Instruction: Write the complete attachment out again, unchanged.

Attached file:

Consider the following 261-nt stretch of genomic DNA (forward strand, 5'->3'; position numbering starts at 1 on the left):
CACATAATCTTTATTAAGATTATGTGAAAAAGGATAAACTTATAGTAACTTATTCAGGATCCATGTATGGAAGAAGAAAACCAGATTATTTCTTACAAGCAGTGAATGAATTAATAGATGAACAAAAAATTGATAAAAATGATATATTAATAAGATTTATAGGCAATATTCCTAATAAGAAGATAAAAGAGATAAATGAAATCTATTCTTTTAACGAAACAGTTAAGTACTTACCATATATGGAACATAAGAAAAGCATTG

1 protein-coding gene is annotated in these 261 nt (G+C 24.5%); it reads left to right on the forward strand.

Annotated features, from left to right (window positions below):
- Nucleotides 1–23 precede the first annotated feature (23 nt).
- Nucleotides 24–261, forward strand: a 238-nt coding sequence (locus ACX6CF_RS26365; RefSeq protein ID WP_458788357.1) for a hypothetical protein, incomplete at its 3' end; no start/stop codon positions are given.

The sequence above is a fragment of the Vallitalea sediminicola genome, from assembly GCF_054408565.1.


Consider the following 261-nt stretch of genomic DNA (forward strand, 5'->3'; position numbering starts at 1 on the left):
CACATAATCTTTATTAAGATTATGTGAAAAAGGATAAACTTATAGTAACTTATTCAGGATCCATGTATGGAAGAAGAAAACCAGATTATTTCTTACAAGCAGTGAATGAATTAATAGATGAACAAAAAATTGATAAAAATGATATATTAATAAGATTTATAGGCAATATTCCTAATAAGAAGATAAAAGAGATAAATGAAATCTATTCTTTTAACGAAACAGTTAAGTACTTACCATATATGGAACATAAGAAAAGCATTG

1 protein-coding gene is annotated in these 261 nt (G+C 24.5%); it reads left to right on the forward strand.

Annotated features, from left to right (window positions below):
- Nucleotides 1–23 precede the first annotated feature (23 nt).
- Nucleotides 24–261, forward strand: a 238-nt coding sequence (locus ACX6CF_RS26365; RefSeq protein ID WP_458788357.1) for a hypothetical protein, incomplete at its 3' end; no start/stop codon positions are given.

The sequence above is a fragment of the Vallitalea sediminicola genome, from assembly GCF_054408565.1.